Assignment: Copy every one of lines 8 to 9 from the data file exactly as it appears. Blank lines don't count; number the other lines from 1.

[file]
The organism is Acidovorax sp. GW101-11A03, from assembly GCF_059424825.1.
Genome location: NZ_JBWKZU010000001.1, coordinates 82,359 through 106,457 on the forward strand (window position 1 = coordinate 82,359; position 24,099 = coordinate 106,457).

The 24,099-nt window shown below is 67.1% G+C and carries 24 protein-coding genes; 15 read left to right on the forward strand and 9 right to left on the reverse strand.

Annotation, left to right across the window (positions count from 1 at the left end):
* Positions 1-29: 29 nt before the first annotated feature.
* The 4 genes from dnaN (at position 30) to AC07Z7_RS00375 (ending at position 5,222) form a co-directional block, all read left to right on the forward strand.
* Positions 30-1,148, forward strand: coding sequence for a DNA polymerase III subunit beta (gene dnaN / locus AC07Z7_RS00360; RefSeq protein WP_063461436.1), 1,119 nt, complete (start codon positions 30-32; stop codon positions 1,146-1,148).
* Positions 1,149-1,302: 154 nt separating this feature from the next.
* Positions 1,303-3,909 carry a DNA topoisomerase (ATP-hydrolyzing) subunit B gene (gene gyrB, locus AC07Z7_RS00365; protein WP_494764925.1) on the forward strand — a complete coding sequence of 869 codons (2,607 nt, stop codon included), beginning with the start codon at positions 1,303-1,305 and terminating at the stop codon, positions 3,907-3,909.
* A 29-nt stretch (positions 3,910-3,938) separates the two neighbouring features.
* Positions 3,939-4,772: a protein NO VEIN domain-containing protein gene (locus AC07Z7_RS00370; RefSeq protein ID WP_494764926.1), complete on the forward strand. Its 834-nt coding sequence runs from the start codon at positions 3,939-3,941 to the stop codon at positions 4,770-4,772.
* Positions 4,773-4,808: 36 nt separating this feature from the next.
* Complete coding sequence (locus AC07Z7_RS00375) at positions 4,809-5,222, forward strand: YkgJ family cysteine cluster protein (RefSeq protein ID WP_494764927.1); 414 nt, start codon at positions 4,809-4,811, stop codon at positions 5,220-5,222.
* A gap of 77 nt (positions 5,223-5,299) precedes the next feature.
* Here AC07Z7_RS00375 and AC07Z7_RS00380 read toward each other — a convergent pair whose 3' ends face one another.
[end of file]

* Positions 1,149-1,302: 154 nt separating this feature from the next.
* Positions 1,303-3,909 carry a DNA topoisomerase (ATP-hydrolyzing) subunit B gene (gene gyrB, locus AC07Z7_RS00365; protein WP_494764925.1) on the forward strand — a complete coding sequence of 869 codons (2,607 nt, stop codon included), beginning with the start codon at positions 1,303-1,305 and terminating at the stop codon, positions 3,907-3,909.